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American Airlines launches cadet academyAmerican Airlines launches cadet academy

American Airlines announced April 24 that it will open a cadet academy aimed at recruiting and training pilots to fly for its regional airlines, with an opportunity to advance to the legacy carrier.

Solid flying skills, aviation education, and flight experience can lead to a career in aviation. iStock photo.

The American Airlines Cadet Academy will provide training through three partner flight schools: American Flyers in Dallas, Texas, and Pompano Beach, Florida; Crew Training International (CTI) in Memphis, Tennessee; and CAE Phoenix Aviation Academy (CAE) in Phoenix, Arizona.

American is not paying for the training outright but will assist candidates in obtaining financing through Discover Student Loans. The approximately three-year program at American Flyers will cost $87,120, which includes training, testing and study materials, and uniforms. The CTI program will cost $72,855, and the CAE program will cost $89,165. Additional funds can be borrowed to cover housing, meals, and transportation, up to an aggregate of $100,000, American said.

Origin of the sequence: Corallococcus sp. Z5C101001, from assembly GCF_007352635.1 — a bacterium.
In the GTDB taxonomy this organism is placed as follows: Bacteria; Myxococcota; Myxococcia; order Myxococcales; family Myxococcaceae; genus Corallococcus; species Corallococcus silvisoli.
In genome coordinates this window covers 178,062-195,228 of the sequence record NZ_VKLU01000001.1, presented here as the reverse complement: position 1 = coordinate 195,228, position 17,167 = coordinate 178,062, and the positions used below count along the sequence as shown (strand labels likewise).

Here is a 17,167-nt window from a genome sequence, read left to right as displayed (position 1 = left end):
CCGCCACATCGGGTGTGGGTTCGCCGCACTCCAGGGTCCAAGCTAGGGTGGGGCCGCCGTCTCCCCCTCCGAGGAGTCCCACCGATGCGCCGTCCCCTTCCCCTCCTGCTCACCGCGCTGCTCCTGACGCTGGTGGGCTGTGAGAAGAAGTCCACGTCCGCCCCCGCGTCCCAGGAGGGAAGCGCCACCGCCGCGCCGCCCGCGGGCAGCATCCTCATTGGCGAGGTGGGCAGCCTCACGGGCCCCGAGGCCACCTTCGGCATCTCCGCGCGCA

Once selected, candidates will train up to 18 months at one of the flight schools. Every cadet will be paired with an American Airlines pilot mentor to walk them through the program.

At the completion of training, a guaranteed interview will be offered at Envoy, PSA, or Piedmont Airlines. “If hired by one of these regional airlines, you are well on your way to working at American Airlines,” the company said on its website. American has contractual flow-through agreements with each of the three carriers.

Eligible candidates must be able to work in the United States; be 21 years old by the completion of the three-year program; have a high school diploma or GED (college degree preferred); be able to obtain a first class medical and a valid passport; demonstrate proficiency in reading, writing, and speaking English; and pass a background check.

“We are thrilled to introduce this innovative program that we believe can change the airline industry and provide aspiring pilots with a life-changing opportunity,” said Capt. Kimball Stone, vice president of flight at American. “The lack of financing options has restricted the size of the pilot pool, leaving some of the most talented people out of the running. By removing this roadblock from the student experience, we will attract a diverse group of professional aviators to American for years to come.”

Jill W. Tallman

Jill W. Tallman

AOPA Technical Editor
AOPA Technical Editor Jill W. Tallman is an instrument-rated private pilot who owns a Piper Cherokee 140.
Topics: Flight School, Pilot Training and Certification, Advanced Training

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